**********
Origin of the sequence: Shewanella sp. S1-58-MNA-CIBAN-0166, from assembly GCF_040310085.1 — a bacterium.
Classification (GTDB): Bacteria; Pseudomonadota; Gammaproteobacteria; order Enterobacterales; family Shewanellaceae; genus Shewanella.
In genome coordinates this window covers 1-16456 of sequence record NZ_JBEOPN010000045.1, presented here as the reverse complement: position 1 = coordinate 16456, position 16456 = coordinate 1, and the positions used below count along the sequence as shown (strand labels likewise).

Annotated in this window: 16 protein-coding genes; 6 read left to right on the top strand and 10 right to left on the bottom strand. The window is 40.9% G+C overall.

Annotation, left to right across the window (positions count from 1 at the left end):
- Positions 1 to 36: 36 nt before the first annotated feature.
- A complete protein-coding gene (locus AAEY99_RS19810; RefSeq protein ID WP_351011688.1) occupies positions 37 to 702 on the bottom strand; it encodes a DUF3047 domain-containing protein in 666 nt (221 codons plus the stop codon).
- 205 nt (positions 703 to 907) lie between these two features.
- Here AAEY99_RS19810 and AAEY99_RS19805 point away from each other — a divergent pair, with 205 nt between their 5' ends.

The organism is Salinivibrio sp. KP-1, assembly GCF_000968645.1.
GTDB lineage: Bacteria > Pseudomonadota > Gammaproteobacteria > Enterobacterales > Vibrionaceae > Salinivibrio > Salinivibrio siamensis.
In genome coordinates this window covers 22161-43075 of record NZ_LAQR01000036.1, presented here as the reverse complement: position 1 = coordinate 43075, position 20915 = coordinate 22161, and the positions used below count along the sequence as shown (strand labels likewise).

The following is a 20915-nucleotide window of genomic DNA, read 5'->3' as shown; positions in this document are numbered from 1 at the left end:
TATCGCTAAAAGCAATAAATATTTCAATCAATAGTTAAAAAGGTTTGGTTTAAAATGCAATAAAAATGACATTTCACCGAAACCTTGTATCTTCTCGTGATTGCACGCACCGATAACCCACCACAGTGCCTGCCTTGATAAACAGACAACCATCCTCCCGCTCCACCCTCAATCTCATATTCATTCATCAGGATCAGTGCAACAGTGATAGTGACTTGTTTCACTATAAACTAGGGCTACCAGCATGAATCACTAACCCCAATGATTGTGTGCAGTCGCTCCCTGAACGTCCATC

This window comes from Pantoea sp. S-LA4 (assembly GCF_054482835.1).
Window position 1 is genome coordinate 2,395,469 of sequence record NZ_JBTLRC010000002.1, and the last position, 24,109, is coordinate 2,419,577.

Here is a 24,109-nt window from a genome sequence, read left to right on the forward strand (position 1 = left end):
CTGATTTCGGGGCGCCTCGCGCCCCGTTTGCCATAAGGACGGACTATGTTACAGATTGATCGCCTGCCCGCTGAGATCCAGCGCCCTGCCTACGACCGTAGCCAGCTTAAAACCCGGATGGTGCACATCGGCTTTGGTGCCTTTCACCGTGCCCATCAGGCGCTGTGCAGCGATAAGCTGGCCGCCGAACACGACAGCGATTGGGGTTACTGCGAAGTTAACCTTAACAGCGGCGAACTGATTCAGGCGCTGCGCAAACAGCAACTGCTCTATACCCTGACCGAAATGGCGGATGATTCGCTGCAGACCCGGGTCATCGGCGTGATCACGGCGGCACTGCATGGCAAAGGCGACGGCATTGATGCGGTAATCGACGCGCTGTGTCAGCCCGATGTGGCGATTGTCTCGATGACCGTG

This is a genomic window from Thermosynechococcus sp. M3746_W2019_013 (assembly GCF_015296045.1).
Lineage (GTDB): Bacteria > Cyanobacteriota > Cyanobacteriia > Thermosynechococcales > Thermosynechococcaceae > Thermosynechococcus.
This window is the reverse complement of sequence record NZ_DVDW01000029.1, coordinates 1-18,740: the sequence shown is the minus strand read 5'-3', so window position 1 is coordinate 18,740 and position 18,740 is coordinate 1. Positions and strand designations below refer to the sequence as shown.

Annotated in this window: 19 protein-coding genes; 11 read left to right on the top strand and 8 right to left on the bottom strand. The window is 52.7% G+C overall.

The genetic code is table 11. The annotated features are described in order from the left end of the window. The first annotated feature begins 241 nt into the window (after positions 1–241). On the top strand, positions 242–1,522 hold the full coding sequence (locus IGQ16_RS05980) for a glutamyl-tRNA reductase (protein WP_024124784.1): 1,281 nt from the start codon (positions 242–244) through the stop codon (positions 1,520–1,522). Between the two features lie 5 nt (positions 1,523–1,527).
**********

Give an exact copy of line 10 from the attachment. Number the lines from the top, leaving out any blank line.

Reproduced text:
The organism is Salinivibrio sp. KP-1, assembly GCF_000968645.1.